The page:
In a previous ministry, I had a fairly standard and polite disagreement over email with a coworker. It wasn’t heated or contentious, just a discussion about how to use a Greek word. I copied the others from our earlier meeting to keep them in the loop.
“Tough emails, huh?” one observed hours later.
“The ones during your catfight with S—,” he said. “I’m glad I wasn’t involved.”
I laughed it off, but catfight? I reread the emails, but I was at a loss for what had made our interaction a catfight. That word stayed with me for the rest of the day. Two men had listened in to a discussion between two women and their takeaway was that we’d had a catfight.
I am a woman in ministry.
Naming the Problem
Over the last 14 years I’ve served in various leadership roles, from youth worker to college ministry intern to church planter to hospital chaplain to adjunct Christian college instructor to working for an urban church in Chicago. In every one of these positions, I’ve encountered resistance that is baffling. It’s not that I was banned from leadership, but that people weren’t comfortable with my comfort in leadership. What made it difficult was that it was far more insidious than, “You aren’t qualified for leadership because you possess female reproductive organs.” (Don’t get me wrong; I have encountered that before—over and over again.)
A blatant double standard exists in being a woman in ministry, yet the ways we encounter resistance can be so hard to call out that most of us give up on trying. Some women give up on their call to ministry altogether or are left wondering why they felt a calling that left them shredded on the inside and in doubt of their gifts and skills.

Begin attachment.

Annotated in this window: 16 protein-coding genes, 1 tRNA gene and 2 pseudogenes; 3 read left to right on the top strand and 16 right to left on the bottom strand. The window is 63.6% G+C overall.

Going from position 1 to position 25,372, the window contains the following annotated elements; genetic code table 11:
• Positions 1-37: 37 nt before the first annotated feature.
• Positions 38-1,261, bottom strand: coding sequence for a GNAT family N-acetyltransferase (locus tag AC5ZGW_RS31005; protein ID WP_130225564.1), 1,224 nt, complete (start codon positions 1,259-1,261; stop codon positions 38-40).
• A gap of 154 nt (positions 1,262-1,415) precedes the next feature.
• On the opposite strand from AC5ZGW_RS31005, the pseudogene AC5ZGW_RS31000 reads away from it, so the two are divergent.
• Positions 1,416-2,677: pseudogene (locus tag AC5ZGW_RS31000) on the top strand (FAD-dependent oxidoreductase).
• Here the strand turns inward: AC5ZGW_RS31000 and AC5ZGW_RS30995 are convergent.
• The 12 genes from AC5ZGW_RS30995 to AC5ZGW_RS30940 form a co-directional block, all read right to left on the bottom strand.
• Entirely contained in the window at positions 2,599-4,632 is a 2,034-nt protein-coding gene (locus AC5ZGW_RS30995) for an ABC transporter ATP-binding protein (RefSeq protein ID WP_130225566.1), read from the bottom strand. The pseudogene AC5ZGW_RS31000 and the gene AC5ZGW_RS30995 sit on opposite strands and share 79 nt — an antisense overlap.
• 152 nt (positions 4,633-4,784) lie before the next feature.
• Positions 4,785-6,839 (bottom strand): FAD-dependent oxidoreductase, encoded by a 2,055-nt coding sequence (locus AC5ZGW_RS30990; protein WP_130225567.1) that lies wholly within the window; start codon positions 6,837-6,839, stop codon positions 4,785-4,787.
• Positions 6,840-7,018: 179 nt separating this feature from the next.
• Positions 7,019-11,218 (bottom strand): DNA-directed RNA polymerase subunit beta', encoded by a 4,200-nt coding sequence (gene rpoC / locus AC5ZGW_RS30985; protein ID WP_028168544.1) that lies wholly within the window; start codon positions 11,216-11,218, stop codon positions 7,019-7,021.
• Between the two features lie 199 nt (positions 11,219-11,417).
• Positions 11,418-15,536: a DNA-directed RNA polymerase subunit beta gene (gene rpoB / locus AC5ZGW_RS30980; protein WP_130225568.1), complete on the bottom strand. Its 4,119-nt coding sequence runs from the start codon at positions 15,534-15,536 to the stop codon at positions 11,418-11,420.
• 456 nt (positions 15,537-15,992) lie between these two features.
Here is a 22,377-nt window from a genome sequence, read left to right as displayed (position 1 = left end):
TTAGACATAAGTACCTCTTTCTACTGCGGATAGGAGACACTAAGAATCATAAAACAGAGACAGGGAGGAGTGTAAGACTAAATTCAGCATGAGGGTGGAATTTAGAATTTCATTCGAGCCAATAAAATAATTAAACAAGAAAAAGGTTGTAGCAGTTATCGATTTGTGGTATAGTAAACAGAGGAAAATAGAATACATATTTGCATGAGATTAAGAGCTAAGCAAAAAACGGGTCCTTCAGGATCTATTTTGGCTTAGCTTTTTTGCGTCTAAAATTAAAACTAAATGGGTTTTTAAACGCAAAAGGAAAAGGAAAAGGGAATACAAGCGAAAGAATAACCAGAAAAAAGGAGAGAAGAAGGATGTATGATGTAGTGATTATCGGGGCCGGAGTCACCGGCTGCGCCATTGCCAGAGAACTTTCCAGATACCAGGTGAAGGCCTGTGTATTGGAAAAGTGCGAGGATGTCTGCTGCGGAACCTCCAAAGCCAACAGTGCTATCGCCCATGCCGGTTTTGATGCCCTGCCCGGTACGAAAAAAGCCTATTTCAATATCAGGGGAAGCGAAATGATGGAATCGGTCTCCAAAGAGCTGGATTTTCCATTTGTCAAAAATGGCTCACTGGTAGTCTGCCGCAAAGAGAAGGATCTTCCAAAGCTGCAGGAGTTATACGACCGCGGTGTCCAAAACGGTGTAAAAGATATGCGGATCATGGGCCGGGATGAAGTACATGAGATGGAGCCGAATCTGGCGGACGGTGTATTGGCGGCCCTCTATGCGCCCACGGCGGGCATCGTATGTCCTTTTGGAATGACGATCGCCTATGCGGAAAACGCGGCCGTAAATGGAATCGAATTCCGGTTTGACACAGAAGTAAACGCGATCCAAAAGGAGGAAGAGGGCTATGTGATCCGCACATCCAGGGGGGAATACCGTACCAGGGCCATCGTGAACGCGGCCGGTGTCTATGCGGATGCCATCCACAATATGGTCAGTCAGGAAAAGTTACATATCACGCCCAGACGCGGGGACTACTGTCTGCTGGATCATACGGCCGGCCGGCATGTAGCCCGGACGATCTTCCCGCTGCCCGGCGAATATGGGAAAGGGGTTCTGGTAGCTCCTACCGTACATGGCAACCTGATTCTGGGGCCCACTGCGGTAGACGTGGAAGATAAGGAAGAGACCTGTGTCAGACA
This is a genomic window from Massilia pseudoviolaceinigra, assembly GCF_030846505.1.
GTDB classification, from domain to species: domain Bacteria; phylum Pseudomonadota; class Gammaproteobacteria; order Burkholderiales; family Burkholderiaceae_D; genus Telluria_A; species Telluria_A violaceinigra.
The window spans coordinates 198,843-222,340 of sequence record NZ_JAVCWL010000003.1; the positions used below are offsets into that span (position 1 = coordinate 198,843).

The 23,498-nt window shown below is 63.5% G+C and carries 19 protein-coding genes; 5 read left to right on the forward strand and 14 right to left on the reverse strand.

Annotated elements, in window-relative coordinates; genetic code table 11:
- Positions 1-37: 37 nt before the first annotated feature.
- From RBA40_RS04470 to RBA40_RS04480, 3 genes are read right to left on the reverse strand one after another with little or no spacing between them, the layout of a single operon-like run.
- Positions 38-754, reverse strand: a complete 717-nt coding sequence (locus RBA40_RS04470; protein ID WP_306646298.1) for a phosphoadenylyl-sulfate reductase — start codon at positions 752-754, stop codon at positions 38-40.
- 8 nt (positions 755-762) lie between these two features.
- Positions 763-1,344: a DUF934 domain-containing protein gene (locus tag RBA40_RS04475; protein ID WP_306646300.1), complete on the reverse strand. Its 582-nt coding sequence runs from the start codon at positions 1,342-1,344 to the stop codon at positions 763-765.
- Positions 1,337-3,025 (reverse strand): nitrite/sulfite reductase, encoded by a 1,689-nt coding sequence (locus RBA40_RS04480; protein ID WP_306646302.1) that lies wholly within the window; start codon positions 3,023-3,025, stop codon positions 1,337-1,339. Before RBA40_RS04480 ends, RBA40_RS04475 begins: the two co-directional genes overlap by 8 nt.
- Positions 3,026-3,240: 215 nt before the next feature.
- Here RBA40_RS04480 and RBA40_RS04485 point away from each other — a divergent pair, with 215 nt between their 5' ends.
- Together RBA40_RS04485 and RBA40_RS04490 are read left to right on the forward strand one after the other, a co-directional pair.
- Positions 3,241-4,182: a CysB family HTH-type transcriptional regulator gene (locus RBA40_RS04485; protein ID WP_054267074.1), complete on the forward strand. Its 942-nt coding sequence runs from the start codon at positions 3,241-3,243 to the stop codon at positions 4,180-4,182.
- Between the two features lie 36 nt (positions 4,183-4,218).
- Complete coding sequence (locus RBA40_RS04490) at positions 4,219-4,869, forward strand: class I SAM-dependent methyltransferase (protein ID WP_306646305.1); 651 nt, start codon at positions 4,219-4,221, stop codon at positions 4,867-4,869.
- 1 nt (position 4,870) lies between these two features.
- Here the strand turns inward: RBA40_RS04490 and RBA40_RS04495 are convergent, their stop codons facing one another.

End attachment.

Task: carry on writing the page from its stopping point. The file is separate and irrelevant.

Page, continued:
Part of this is because we have a complicated culture that both celebrates and shames women in equal measures, sometimes in the same breath. It’s a culture that tells us that women are worth what they look like or that their value is inversely proportional to how much they weigh. But it’s also a culture that tells us we can have it all—and then chastises us for either being too career-focused or a stay-at-home mom. We’re told we should be content in ourselves because we are enough and yet are constantly given ways to improve so we can be more, which is baffling.
Honestly, I don’t expect much from culture. But I expect more from the church. It should be a culture changer for equality, a refuge from the world, and a place of support and love. But often women in leadership find the opposite. They find themselves affirmed to be leaders then critiqued for leading. Be the worship leader, but run any changes by a male leader. Take over the hospitality ministry, but don’t ask men to bake. Lead a group devoted to racial reconciliation, but don’t ask to have a leading voice in the church. Plant a ministry overseas, but don’t be too vocal about our duty to human rights.